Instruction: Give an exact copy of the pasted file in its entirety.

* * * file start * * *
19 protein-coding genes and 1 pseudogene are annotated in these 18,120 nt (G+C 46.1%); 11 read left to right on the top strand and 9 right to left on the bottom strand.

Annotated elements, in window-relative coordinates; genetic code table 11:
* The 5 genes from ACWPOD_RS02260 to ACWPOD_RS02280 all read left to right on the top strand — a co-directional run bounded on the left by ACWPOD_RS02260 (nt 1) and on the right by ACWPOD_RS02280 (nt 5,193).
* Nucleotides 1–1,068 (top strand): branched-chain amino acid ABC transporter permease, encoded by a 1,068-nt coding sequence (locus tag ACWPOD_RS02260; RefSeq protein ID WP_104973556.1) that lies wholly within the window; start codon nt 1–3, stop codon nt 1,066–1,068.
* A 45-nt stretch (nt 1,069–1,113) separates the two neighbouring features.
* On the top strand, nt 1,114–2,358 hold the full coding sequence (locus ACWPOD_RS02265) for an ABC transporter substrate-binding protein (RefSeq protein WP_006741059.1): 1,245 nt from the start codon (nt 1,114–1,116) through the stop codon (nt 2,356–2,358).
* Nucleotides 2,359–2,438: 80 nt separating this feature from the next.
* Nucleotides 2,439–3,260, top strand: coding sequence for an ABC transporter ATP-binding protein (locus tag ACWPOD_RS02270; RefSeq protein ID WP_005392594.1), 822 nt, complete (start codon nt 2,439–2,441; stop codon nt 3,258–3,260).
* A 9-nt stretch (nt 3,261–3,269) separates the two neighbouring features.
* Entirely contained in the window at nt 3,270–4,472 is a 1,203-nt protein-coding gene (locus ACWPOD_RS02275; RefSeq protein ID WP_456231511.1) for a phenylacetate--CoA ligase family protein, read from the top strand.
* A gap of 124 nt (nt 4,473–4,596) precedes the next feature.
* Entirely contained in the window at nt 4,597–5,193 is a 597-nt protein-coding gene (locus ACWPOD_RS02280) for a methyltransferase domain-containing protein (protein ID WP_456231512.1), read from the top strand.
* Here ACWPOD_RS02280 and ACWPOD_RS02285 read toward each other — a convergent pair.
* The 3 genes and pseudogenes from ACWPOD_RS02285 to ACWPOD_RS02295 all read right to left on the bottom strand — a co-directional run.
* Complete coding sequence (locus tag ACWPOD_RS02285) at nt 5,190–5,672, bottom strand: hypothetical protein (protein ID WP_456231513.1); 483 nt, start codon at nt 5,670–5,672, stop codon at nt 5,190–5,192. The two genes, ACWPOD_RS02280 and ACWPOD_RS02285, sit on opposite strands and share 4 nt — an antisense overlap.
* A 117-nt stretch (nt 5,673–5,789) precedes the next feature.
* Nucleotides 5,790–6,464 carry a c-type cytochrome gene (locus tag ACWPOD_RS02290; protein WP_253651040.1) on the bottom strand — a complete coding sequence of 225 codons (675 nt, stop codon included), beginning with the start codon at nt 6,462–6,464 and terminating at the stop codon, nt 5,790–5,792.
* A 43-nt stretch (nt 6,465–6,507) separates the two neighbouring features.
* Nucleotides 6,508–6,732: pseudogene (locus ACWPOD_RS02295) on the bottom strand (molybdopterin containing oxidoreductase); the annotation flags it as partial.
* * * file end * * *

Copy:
19 protein-coding genes and 1 pseudogene are annotated in these 18,120 nt (G+C 46.1%); 11 read left to right on the top strand and 9 right to left on the bottom strand.

Annotated elements, in window-relative coordinates; genetic code table 11:
* The 5 genes from ACWPOD_RS02260 to ACWPOD_RS02280 all read left to right on the top strand — a co-directional run bounded on the left by ACWPOD_RS02260 (nt 1) and on the right by ACWPOD_RS02280 (nt 5,193).
* Nucleotides 1–1,068 (top strand): branched-chain amino acid ABC transporter permease, encoded by a 1,068-nt coding sequence (locus tag ACWPOD_RS02260; RefSeq protein ID WP_104973556.1) that lies wholly within the window; start codon nt 1–3, stop codon nt 1,066–1,068.
* A 45-nt stretch (nt 1,069–1,113) separates the two neighbouring features.
* On the top strand, nt 1,114–2,358 hold the full coding sequence (locus ACWPOD_RS02265) for an ABC transporter substrate-binding protein (RefSeq protein WP_006741059.1): 1,245 nt from the start codon (nt 1,114–1,116) through the stop codon (nt 2,356–2,358).
* Nucleotides 2,359–2,438: 80 nt separating this feature from the next.
* Nucleotides 2,439–3,260, top strand: coding sequence for an ABC transporter ATP-binding protein (locus tag ACWPOD_RS02270; RefSeq protein ID WP_005392594.1), 822 nt, complete (start codon nt 2,439–2,441; stop codon nt 3,258–3,260).
* A 9-nt stretch (nt 3,261–3,269) separates the two neighbouring features.
* Entirely contained in the window at nt 3,270–4,472 is a 1,203-nt protein-coding gene (locus ACWPOD_RS02275; RefSeq protein ID WP_456231511.1) for a phenylacetate--CoA ligase family protein, read from the top strand.
* A gap of 124 nt (nt 4,473–4,596) precedes the next feature.
* Entirely contained in the window at nt 4,597–5,193 is a 597-nt protein-coding gene (locus ACWPOD_RS02280) for a methyltransferase domain-containing protein (protein ID WP_456231512.1), read from the top strand.
* Here ACWPOD_RS02280 and ACWPOD_RS02285 read toward each other — a convergent pair.
* The 3 genes and pseudogenes from ACWPOD_RS02285 to ACWPOD_RS02295 all read right to left on the bottom strand — a co-directional run.
* Complete coding sequence (locus tag ACWPOD_RS02285) at nt 5,190–5,672, bottom strand: hypothetical protein (protein ID WP_456231513.1); 483 nt, start codon at nt 5,670–5,672, stop codon at nt 5,190–5,192. The two genes, ACWPOD_RS02280 and ACWPOD_RS02285, sit on opposite strands and share 4 nt — an antisense overlap.
* A 117-nt stretch (nt 5,673–5,789) precedes the next feature.
* Nucleotides 5,790–6,464 carry a c-type cytochrome gene (locus tag ACWPOD_RS02290; protein WP_253651040.1) on the bottom strand — a complete coding sequence of 225 codons (675 nt, stop codon included), beginning with the start codon at nt 6,462–6,464 and terminating at the stop codon, nt 5,790–5,792.
* A 43-nt stretch (nt 6,465–6,507) separates the two neighbouring features.
* Nucleotides 6,508–6,732: pseudogene (locus ACWPOD_RS02295) on the bottom strand (molybdopterin containing oxidoreductase); the annotation flags it as partial.